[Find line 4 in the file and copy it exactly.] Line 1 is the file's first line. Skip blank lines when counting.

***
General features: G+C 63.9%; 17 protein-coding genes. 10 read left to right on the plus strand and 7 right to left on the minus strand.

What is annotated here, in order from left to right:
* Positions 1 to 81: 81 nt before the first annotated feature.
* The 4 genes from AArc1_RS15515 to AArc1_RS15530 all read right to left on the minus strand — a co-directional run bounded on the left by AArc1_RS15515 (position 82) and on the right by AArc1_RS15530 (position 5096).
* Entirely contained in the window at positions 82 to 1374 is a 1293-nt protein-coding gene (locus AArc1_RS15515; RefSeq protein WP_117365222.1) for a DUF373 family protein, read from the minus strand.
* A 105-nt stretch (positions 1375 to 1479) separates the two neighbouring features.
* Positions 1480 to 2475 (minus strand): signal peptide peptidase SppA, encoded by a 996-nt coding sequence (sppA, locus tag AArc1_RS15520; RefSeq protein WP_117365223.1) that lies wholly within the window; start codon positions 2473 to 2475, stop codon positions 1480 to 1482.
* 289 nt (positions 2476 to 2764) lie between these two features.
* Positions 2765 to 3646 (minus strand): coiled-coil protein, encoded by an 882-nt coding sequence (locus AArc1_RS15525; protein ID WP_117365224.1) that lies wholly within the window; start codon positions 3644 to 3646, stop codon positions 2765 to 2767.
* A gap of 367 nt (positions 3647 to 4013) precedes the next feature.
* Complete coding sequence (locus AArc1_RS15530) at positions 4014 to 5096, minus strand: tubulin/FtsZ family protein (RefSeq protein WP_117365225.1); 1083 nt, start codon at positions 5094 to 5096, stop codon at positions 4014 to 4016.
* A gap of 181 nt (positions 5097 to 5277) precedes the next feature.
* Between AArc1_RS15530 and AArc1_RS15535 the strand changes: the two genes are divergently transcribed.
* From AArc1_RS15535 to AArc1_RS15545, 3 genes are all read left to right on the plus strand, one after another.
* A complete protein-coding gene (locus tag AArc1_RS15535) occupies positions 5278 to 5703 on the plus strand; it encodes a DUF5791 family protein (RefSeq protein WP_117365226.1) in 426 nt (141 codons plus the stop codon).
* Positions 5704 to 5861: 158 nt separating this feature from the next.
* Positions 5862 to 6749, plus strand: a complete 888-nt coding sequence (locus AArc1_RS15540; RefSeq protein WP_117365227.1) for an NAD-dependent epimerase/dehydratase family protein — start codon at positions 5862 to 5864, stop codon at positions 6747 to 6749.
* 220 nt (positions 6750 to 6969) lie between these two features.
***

* The 4 genes from AArc1_RS15515 to AArc1_RS15530 all read right to left on the minus strand — a co-directional run bounded on the left by AArc1_RS15515 (position 82) and on the right by AArc1_RS15530 (position 5096).